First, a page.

Stamp Tax on Transactions by Electronic Means

On January 1, 2015, Law No. 5493 entered into force, introducing amendments to the Tax Code of the Autonomous City of Buenos Aires (“TC”) concerning the Stamp Tax.

The amendments to the TC regarding the Stamp Tax included – until December 31, 2015 – the following: “The acts, contracts and transactions carried out by correspondence or telegraph, e-mail , either with electronic or digital signature are subject to the Stamp Tax [ … ] ” (bolding added for emphasis) . In this sense, the TC also provided that any of the following conditions must be verified: (i) the mail sent must have reproduced the offer, utterances or essential elements that determine the subject matter of the contract; (ii) the offer, budgets or requests must have been signed by the recipients.

With regard to the first condition, it is clear that, in accordance with the law, the mere creation of the document expressing the complete intention of the acceptor was taxable. Secondly, the law establishes that the stamp tax would be levied as long as the instrument was signed by their respective recipients.

In relation to this last aspect, although the TC expressly established that the stamp tax shall be imposed on acts, contracts and transactions carried out by email, there are certain acts performed by electronic means which have already been subject to the stamp tax. In this sense, Resolution No. 10/2009 of the Government Administration of Public Revenue ( ” AGIP ” ) provides that ” [ … ] The acts, contracts and transactions carried out through electronic correspondence shall be subject to the stamp tax , providing that the electronic signature or equivalent key is similar to the holographic signature [ … ] ” (bolding added for emphasis).

At first blush it seems that the TC introduced the provisions of AGIP´s Resolution, but actually both regulations differ. On the one hand, the TC did not distinguish between whether the instrument was signed digitally or electronically; on the other hand, under the Resolution only acts, contracts and transactions signed in a similar way to the holographic signature were subject to the stamp tax.

Pursuant to Law No. 25,506 on Digital Signature (the “Digital Signature Law”) the signature involves a key obtained through a mathematical procedure, using data exclusively held by the person who signs the document. This system ensures the inalterability of its content as well as the attribution of the signature to its author.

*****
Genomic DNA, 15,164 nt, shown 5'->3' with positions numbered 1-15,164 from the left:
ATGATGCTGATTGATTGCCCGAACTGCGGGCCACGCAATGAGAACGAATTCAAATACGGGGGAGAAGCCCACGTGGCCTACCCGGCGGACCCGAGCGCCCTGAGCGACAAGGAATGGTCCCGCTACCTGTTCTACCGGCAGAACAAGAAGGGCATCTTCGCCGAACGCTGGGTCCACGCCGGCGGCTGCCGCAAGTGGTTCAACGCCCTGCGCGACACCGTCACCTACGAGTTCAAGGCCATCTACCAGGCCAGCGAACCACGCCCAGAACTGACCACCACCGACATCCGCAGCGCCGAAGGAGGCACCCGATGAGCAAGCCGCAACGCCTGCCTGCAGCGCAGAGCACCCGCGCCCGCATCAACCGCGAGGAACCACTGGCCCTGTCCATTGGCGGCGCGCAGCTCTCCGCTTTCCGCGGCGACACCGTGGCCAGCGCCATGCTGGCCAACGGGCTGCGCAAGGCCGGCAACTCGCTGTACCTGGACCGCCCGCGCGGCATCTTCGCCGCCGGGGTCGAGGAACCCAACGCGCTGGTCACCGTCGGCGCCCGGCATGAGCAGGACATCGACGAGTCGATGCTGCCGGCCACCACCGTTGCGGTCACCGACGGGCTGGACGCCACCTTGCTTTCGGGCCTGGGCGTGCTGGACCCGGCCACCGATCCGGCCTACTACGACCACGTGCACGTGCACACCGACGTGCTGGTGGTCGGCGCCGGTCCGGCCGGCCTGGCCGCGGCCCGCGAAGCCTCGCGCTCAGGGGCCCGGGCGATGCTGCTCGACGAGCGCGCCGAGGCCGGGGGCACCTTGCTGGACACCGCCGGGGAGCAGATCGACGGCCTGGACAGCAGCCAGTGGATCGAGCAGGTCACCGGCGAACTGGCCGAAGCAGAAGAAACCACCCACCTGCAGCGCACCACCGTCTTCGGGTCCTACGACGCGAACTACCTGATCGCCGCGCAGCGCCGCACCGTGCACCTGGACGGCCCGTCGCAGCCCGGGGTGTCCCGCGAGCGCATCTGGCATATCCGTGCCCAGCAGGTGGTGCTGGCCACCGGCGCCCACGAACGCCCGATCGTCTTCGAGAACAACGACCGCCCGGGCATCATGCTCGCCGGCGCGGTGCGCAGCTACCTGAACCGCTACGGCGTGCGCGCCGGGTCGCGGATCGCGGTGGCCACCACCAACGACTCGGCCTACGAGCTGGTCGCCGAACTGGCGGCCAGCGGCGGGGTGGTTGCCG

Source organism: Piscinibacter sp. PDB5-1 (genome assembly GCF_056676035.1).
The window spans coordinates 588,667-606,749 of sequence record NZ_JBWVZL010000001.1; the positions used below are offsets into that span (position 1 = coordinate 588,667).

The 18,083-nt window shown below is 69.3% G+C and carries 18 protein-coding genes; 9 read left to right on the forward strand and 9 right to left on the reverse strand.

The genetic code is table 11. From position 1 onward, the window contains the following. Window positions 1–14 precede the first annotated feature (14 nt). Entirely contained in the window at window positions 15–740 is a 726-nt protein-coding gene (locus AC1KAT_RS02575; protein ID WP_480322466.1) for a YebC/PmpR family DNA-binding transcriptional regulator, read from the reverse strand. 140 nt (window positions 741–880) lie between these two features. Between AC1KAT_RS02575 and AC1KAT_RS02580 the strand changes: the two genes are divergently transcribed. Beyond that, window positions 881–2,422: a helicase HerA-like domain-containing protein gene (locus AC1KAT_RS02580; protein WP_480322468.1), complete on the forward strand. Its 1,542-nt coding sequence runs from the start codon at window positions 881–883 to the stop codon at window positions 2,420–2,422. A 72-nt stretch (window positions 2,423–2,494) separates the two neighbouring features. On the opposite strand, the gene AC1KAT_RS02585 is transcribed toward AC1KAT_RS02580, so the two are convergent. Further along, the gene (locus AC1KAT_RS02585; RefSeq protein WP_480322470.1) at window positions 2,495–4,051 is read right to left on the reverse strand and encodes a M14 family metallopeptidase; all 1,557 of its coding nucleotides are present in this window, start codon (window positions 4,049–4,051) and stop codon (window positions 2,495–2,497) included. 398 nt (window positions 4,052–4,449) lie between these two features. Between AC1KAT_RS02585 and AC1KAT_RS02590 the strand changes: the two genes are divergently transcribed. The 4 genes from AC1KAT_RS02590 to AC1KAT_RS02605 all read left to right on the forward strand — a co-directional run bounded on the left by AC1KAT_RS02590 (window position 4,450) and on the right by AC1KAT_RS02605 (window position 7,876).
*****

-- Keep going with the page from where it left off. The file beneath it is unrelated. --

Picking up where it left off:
Moreover the Digital Signature Law defines the electronic signature as a set of electronic data which, logically linked with other data of similar nature, is used by the signatory as a means of identification, but without meeting the requirements for the digital signature.

Finally, Law No. 25,506 considers the digital signature as the only one which may be similar to the handwritten or holographic signature, disregarding the quality of the electronic signature. Thus, in accordance with the abovementioned law and local regulations regarding taxation, it was only feasible to apply the stamp tax to those acts, contracts and transactions that, having been agreed electronically, had only been signed digitally.

In addition, this conclusion was reinforced with the case “Grainco Pampa SA” in which, based on the principles of instrumentation and economic reality, the Argentine Supreme Court of Justice confirmed the requirement of self-sufficiency that the documents subject to the tax stamps have to meet in accordance with the Argentine Federal Revenue Sharing Law [Ley de Coparticipación Federal]. This meant that the instrument subject to the stamp tax must meet the essential elements of a legal title to allow the enforcement of the obligations contained therein.

Consequently, in accordance with the regulatory analysis made throughout this work and the arguments of the Supreme Court, only those acts, contracts and electronic transactions which have been digitally signed are subject to the Stamp Tax – provided that one of the abovementioned conditions are verified, each of which has not been amended by the new legislation.

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